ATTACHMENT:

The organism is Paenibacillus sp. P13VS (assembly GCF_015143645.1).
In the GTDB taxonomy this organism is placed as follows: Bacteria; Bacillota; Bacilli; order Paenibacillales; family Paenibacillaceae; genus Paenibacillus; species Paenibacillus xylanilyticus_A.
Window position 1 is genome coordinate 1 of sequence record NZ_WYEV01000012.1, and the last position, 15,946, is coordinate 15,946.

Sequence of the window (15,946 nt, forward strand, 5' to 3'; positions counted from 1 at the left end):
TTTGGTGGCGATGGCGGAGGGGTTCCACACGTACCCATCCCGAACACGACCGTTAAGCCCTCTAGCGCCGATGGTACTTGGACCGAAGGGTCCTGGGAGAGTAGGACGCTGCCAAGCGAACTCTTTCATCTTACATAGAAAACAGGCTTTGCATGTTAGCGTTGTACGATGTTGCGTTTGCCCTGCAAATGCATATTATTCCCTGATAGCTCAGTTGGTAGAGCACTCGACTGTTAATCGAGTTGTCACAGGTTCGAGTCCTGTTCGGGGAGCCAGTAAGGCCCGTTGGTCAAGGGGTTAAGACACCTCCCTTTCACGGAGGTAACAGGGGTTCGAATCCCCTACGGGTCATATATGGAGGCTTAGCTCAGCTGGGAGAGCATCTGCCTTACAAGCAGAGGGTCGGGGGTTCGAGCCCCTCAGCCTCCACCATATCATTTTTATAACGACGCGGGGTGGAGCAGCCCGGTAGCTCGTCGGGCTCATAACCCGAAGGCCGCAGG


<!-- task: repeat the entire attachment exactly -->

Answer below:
The organism is Paenibacillus sp. P13VS (assembly GCF_015143645.1).
In the GTDB taxonomy this organism is placed as follows: Bacteria; Bacillota; Bacilli; order Paenibacillales; family Paenibacillaceae; genus Paenibacillus; species Paenibacillus xylanilyticus_A.
Window position 1 is genome coordinate 1 of sequence record NZ_WYEV01000012.1, and the last position, 15,946, is coordinate 15,946.

Sequence of the window (15,946 nt, forward strand, 5' to 3'; positions counted from 1 at the left end):
TTTGGTGGCGATGGCGGAGGGGTTCCACACGTACCCATCCCGAACACGACCGTTAAGCCCTCTAGCGCCGATGGTACTTGGACCGAAGGGTCCTGGGAGAGTAGGACGCTGCCAAGCGAACTCTTTCATCTTACATAGAAAACAGGCTTTGCATGTTAGCGTTGTACGATGTTGCGTTTGCCCTGCAAATGCATATTATTCCCTGATAGCTCAGTTGGTAGAGCACTCGACTGTTAATCGAGTTGTCACAGGTTCGAGTCCTGTTCGGGGAGCCAGTAAGGCCCGTTGGTCAAGGGGTTAAGACACCTCCCTTTCACGGAGGTAACAGGGGTTCGAATCCCCTACGGGTCATATATGGAGGCTTAGCTCAGCTGGGAGAGCATCTGCCTTACAAGCAGAGGGTCGGGGGTTCGAGCCCCTCAGCCTCCACCATATCATTTTTATAACGACGCGGGGTGGAGCAGCCCGGTAGCTCGTCGGGCTCATAACCCGAAGGCCGCAGG